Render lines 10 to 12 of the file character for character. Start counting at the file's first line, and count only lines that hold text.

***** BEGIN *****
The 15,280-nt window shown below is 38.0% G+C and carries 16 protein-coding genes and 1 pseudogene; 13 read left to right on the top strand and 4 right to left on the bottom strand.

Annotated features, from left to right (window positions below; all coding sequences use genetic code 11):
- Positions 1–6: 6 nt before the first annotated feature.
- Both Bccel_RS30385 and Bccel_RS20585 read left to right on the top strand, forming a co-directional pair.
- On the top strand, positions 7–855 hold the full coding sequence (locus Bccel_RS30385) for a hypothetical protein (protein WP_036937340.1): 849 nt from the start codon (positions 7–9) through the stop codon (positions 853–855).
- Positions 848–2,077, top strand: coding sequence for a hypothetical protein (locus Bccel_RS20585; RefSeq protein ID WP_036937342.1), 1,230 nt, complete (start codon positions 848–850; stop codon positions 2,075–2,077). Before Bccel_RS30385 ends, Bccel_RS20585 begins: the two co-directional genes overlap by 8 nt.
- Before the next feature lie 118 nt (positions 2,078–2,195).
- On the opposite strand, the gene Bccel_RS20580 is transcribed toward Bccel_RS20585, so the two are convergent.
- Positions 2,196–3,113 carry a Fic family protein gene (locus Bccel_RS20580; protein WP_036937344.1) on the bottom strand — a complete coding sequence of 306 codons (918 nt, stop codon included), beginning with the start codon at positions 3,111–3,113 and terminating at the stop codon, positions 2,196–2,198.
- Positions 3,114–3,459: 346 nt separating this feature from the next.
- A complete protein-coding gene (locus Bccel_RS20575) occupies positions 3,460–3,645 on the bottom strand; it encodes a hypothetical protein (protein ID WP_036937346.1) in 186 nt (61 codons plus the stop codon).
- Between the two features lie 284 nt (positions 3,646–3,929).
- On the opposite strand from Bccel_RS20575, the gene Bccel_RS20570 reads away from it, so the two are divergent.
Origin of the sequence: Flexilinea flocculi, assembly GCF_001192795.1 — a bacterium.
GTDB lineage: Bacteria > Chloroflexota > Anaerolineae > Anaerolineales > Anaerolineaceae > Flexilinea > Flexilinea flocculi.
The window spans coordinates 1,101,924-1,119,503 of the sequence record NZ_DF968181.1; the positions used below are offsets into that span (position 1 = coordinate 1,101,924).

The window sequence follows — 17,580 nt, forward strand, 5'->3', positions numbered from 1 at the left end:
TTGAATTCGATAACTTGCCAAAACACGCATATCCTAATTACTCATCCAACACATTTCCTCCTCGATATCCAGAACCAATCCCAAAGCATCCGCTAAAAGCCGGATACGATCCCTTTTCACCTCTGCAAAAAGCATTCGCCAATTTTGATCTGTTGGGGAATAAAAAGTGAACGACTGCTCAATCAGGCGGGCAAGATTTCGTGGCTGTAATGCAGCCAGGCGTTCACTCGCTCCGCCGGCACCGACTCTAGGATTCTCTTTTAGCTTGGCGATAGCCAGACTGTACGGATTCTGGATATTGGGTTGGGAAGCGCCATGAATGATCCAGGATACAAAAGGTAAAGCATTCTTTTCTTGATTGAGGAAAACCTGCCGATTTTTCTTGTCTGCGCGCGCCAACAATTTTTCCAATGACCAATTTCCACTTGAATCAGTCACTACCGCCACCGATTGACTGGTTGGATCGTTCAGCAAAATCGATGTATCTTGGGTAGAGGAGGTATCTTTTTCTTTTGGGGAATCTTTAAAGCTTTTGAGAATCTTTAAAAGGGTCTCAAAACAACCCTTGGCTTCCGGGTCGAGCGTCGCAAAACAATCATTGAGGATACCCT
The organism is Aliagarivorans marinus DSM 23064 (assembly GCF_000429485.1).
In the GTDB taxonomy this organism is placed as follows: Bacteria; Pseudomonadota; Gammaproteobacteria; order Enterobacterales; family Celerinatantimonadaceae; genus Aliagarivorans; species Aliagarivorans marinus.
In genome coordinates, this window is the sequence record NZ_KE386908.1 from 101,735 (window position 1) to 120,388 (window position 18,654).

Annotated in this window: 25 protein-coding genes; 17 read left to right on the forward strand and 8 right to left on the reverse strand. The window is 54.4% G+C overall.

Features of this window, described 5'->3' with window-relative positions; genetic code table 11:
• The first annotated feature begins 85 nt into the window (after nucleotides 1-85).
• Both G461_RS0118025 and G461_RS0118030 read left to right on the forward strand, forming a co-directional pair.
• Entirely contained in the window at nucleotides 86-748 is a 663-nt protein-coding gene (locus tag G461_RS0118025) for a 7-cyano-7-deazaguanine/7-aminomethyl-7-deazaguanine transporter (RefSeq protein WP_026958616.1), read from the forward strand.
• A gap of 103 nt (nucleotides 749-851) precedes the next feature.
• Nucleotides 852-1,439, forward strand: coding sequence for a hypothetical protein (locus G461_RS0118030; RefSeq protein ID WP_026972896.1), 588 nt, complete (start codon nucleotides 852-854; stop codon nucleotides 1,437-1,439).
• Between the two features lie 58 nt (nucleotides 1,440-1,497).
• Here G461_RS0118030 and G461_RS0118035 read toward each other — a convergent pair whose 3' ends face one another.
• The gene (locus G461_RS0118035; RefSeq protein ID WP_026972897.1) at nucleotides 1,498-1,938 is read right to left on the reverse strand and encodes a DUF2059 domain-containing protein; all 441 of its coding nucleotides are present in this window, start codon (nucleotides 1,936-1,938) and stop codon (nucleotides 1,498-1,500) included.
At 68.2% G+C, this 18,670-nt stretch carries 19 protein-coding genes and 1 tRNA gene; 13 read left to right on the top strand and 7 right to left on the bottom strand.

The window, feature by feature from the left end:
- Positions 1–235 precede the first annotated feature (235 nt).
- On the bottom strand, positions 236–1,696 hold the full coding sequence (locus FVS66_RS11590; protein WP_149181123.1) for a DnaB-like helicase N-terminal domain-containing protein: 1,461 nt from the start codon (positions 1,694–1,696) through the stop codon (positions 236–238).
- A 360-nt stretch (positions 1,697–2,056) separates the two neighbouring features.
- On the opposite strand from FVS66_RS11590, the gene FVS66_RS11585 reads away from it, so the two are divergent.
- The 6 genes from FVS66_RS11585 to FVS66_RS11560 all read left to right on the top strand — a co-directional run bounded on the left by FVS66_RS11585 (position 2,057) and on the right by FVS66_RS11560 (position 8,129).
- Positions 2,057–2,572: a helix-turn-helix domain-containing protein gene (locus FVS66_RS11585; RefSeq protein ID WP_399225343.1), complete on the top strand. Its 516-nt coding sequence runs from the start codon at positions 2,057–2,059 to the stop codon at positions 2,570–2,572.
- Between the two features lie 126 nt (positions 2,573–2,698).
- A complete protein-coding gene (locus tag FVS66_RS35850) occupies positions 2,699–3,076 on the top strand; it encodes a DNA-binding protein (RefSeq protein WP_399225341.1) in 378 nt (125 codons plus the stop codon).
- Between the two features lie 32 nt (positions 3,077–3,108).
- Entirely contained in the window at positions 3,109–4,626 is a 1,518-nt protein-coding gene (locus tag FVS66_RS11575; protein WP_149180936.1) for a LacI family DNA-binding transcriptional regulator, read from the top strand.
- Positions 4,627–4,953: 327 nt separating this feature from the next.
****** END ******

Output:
- Positions 3,114–3,459: 346 nt separating this feature from the next.
- A complete protein-coding gene (locus Bccel_RS20575) occupies positions 3,460–3,645 on the bottom strand; it encodes a hypothetical protein (protein ID WP_036937346.1) in 186 nt (61 codons plus the stop codon).
- Between the two features lie 284 nt (positions 3,646–3,929).